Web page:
• The Government has highlighted its desire to build on existing industry work – particularly the standards already developed by Payments NZ for the API Centre programme.
• Recipients of CaPD data will need to be accredited. MBIE has suggested a three-pronged approach for accreditation, including a “fit and proper person” test, information protection and security measures, and (possibly) evidence of appropriate insurance. More stringent requirements will apply if the requestor wants “write access” (the ability to initiate actions on behalf of customers).
• In the areas of consent, security and accreditation (as well as the proposed enforcement and penalty regime) the CaPD regime imposes a significant extra layer of compliance on existing data sharing and privacy frameworks. This begs the question whether New Zealand is creating a two-tier system for data privacy, and brings the adequacy of the existing Privacy Act regime into focus.
• The regime will involve significant operational complexity outside the core data exchange and accreditation standards – for example, handling the different buckets of “CaPD” and “non-CaPD” data, the treatment of derived or “value-added” data, and requirements around data policies and ethics.
• MBIE says “the draft law could benefit significantly from looking to and learning from the principles and concepts of Māori Data Governance”. This may create an opportunity to address obligations under te Tiriti o Waitangi and to provide for culturally-grounded data governance and regulation where appropriate.
• The draft Bill was informed by the Australian Consumer Data Right legislation. It also allows consistency with international standards to be considered as a factor in the development of any binding data exchange standards, and enables the setting of accreditation criteria similar to those in Australia and the UK.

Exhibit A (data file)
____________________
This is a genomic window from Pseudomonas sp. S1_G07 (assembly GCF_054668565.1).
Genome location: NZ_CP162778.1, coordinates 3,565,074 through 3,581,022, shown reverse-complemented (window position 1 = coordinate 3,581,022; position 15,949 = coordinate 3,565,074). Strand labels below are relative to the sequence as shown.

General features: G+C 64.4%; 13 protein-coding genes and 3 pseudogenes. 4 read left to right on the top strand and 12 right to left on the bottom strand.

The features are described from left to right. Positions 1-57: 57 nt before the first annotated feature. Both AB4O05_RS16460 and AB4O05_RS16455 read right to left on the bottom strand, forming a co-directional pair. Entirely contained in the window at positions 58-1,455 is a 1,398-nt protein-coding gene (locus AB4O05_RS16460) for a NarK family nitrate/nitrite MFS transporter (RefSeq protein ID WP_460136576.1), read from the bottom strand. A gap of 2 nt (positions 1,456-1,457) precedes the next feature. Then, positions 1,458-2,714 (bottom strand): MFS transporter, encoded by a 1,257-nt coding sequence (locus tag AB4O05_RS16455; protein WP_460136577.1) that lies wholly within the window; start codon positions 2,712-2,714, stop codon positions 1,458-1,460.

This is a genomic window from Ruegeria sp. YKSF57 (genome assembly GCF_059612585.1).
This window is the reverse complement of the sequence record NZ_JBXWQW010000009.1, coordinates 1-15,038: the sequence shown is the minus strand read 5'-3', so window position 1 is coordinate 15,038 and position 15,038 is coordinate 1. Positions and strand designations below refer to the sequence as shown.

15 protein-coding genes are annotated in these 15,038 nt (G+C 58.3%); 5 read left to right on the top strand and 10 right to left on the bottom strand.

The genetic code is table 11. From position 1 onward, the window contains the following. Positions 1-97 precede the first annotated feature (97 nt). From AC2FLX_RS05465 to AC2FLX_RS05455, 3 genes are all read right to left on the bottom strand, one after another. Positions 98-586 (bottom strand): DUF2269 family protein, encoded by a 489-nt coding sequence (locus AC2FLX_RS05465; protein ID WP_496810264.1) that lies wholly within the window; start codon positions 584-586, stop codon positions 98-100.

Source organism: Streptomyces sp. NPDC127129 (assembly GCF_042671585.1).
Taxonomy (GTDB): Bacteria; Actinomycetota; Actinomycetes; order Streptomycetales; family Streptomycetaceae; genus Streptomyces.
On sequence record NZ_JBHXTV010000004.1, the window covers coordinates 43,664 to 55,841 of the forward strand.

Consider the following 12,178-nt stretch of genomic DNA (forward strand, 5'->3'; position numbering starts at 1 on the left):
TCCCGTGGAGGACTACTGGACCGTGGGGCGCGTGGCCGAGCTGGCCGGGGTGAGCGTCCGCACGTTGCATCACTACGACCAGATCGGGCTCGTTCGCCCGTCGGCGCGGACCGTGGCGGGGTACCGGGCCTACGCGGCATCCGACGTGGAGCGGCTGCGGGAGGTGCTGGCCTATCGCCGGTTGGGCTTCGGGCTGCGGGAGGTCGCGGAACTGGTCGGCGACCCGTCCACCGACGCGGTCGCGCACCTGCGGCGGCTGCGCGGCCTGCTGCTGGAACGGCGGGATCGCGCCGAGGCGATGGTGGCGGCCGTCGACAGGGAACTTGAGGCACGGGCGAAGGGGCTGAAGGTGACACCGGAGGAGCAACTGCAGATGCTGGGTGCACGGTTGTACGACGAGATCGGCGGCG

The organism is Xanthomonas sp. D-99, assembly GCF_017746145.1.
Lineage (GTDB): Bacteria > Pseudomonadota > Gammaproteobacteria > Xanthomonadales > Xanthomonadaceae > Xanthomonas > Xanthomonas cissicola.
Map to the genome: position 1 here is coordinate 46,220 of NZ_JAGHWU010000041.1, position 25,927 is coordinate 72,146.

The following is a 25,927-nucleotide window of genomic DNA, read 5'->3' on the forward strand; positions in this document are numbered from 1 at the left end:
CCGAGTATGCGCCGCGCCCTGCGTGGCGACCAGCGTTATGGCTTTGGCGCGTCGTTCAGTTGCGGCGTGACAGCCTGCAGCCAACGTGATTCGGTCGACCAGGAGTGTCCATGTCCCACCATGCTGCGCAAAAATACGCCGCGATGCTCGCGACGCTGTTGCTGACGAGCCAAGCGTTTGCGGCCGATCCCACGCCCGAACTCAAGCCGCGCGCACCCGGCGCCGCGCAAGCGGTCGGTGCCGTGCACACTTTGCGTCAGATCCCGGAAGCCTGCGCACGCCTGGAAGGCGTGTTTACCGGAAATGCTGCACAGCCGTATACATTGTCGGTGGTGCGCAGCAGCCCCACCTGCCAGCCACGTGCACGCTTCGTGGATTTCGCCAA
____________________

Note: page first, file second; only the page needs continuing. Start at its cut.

• The draft Bill does not include a “reciprocity” regime – with the Government seemingly prioritising maximising uptake over the risks of an uneven playing field for data holders.
• The draft Bill does not include a separate class of accreditation for “intermediaries” or data aggregators. They are required to be accredited themselves, and to ensure they have the consent of the underlying customer to pass data onto their data requestor clients.
• Regulations will govern how consent and data access will be handled for joint account holders and “secondary users” (e.g. people with authority to act on behalf of companies).
• Previous Cabinet papers had identified the Commerce Commission as the enforcement agency for CaPD; however, the draft Bill confirms MBIE in this role.
• The draft Bill is silent on much of the detail on enforcement and penalties. However, the Discussion Document outlines the likely regime, involving fines of $20,000 (for minor infringements) through to $5 million, three times the value of relevant commercial gain, or 10% of turnover in the relevant period (for intentional/reckless deception or fraud).
• Initial consultation on the draft Bill closes on 24 July. The Government aims to introduce legislation to Parliament (incorporating any changes following initial consultation) by the end of 2023, at which point the usual legislative process (including a further opportunity for public consultation at Select Committee stage) will apply.